The future is uncertain but fills me with worry. What on earth should I do about Tom?
Oof. This might be long. I come from a big family. Not big as in Victorian England big, but big compared to most modern western families. I’m going to ignore the extended family for this as there is not enough time in the day or the year, for that matter, to cover all. Additionally I’d be sure to forget someone given just how large the clan extends. To give that some context, at my Gran’s funeral many years she was mourned by twelve children, over fifty grandchildren and a dozen great grandchildren. Those numbers have swelled in subsequent years (and that doesn’t consider the paternal side of my family or my stapdad’s family either!). So let’s keep this closer to home.
First there’s Fran and I – we have a child, Lucas. I also have a child from a previous relationship; Thomas. That’s our core. I’ve always been so pleased with how welcoming Fran has been towards Tom. She doesn’t treat him like her own child and he’s not so I wouldn’t expect her to do so, but she’s kind, patient, considerate and interested. I can’t ask for more than that.
Tom doesn’t live with us but we see him as often as possible – actually, that’s a lie. He’s 13 this month and has his own life. We see him when he can fit us into his busy schedule, which is not as often as I would like. Here he is yesterday with Lucas. Lucas loves him a lot.
Outside of our little group I have my Mum and step-dad. They’re the glue that tries desperately – and often fails – to hold us all together. I say us all as my Mum was blessed with four sons:
I also have another brother, Josef, who is from my Dad’s second marriage. I’ll write more about Joe another time. I wish he was very much an inclusive part of the family but we live so far away and have such different lives it’s a struggle.
Mike is the main cause of angst within our family. There’s a divide between us and it causes anguish for my parents. I’ve wrote a lot about Mike and our non-relationship in the past. It is a constant source of torment:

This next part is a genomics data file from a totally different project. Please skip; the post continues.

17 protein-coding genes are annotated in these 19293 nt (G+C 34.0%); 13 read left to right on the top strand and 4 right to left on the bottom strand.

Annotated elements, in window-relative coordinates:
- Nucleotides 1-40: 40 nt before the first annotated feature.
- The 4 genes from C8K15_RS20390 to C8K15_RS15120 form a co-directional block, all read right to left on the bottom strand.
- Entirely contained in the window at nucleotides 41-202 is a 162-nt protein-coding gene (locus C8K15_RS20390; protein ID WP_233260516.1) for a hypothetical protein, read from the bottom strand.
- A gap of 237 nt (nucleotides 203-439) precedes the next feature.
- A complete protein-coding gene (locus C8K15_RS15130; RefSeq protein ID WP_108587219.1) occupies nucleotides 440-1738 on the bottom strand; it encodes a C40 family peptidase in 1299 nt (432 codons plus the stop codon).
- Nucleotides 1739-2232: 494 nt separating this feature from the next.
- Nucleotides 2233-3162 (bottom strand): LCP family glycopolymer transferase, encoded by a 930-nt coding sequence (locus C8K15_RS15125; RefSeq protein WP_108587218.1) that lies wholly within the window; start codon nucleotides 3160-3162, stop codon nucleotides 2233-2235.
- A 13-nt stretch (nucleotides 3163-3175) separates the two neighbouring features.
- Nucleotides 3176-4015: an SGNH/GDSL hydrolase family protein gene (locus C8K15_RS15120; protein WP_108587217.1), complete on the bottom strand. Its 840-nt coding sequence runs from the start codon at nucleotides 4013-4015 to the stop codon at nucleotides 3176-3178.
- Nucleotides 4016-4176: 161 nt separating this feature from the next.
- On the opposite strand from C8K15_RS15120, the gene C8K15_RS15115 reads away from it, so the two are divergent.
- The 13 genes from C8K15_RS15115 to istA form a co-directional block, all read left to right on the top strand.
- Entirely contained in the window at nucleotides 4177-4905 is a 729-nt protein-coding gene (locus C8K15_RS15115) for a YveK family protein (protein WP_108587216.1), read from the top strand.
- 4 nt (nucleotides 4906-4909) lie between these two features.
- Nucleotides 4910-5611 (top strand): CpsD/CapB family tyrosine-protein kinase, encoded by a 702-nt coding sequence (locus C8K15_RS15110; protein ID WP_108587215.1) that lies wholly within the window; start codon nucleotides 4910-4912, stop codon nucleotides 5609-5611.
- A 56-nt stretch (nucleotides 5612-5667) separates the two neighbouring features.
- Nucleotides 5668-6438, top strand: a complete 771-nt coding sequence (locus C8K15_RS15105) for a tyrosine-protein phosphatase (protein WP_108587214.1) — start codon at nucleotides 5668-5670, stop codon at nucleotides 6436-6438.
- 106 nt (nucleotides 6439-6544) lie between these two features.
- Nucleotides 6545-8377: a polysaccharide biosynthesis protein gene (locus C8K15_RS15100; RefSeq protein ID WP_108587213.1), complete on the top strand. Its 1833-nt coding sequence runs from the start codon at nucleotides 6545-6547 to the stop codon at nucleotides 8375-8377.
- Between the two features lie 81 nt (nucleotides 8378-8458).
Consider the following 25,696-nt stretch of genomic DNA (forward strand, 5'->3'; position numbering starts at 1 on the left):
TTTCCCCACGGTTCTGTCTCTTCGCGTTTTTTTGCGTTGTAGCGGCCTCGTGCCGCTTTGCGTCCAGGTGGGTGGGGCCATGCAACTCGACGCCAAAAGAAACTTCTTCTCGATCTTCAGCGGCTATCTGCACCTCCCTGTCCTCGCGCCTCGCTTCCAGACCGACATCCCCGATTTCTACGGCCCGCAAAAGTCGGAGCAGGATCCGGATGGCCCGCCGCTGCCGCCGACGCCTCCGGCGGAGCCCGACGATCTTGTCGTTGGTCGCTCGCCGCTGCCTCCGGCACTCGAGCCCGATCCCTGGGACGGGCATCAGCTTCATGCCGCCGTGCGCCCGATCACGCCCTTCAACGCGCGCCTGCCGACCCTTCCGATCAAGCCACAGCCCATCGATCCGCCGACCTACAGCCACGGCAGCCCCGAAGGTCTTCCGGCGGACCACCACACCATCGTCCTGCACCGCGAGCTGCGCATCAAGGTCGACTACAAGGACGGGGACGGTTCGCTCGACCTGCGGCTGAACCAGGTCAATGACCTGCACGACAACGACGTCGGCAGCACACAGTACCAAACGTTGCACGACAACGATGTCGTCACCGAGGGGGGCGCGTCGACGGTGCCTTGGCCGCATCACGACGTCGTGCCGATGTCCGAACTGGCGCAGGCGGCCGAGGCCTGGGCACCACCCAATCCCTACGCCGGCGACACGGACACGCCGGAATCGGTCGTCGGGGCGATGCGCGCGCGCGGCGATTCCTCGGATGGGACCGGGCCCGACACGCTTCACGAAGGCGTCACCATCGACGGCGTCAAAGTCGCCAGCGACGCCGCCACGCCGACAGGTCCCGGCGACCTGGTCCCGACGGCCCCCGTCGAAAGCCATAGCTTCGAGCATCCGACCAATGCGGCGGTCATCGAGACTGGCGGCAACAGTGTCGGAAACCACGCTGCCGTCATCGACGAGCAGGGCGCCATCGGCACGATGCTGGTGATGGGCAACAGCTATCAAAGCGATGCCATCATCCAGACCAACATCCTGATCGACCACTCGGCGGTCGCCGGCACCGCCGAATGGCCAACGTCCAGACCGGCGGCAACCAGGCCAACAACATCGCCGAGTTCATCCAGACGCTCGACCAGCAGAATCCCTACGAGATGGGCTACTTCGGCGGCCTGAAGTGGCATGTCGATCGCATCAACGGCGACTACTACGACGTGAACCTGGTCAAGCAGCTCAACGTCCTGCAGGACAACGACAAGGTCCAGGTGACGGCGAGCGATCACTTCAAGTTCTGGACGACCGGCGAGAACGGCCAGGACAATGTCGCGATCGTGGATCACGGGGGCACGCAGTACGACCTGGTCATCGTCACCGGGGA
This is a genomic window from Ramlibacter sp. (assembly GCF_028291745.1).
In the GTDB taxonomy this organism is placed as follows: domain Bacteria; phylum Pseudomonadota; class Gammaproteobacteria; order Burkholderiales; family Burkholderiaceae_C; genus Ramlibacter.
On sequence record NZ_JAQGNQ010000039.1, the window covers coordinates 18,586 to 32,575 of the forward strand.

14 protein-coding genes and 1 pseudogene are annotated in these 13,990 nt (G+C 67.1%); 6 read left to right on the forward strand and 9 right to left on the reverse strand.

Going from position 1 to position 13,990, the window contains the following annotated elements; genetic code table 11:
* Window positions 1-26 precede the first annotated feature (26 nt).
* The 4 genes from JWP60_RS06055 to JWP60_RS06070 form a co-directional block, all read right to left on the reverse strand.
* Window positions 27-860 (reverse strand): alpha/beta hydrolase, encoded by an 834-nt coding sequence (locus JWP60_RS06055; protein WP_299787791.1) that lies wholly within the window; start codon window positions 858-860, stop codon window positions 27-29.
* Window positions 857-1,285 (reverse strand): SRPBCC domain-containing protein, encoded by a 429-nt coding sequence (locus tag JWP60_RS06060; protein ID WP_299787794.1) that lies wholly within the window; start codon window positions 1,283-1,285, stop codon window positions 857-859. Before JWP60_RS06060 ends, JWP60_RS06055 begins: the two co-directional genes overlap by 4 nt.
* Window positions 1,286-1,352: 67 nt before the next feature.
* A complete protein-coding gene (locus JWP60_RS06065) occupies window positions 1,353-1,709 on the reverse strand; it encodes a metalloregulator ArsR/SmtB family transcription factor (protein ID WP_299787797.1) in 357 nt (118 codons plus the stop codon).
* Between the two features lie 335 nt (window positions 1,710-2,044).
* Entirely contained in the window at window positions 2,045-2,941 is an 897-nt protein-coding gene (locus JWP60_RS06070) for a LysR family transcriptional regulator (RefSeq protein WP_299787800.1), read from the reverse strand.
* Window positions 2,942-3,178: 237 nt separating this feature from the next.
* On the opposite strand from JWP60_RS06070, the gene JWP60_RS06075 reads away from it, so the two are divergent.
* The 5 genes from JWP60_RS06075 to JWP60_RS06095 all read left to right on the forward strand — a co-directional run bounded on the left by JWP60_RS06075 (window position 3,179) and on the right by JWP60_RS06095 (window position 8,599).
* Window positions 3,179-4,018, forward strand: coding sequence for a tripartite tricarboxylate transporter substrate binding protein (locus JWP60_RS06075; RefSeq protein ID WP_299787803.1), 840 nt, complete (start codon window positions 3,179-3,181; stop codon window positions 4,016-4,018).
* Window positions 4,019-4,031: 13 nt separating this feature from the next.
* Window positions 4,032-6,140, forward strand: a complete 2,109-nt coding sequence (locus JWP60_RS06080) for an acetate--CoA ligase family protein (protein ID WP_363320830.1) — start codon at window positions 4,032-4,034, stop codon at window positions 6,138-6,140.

We are currently still estranged. I think about him often but I cannot bring myself to set aside my principles for an easy life.
Eton is the first child from my Mum’s second marriage. Half-brothers is such a terrible term. He’s my brother and always has been. Perhaps due to the age difference we don’t see each other often. We have different friends, different interests, different lives – despite sharing a career. He knows I’m there is he needs me.
Ellis is the youngest of us. He has struggled with mental health for the last decade and it’s been tough for all involved. He’s getting better, he’s outgoing, smart, passionate. I have a lot of love for the wee guy. Its sad that he hasn’t developed into the charming, successful, independent man he was destined to be, but that is down to mental health and beyond his control.
Here we are: Eton, Ellis, Byron, Lucas, Al (me), Laura, Mum and Fran.
They say you can choose your friends but not your family. You get what you’re given. Tell me about your family. Do you get on with them?
So angry. Gave Tom £10 to get his mum – the ex – something for her birthday. He spent £5 and kept £5 for himself. Infuriating as there is NOTHING I can do about it. I have no control, no say in his parenting.
I’m at a loss at what to do. He won’t be punished for it. He didn’t even care to apologise.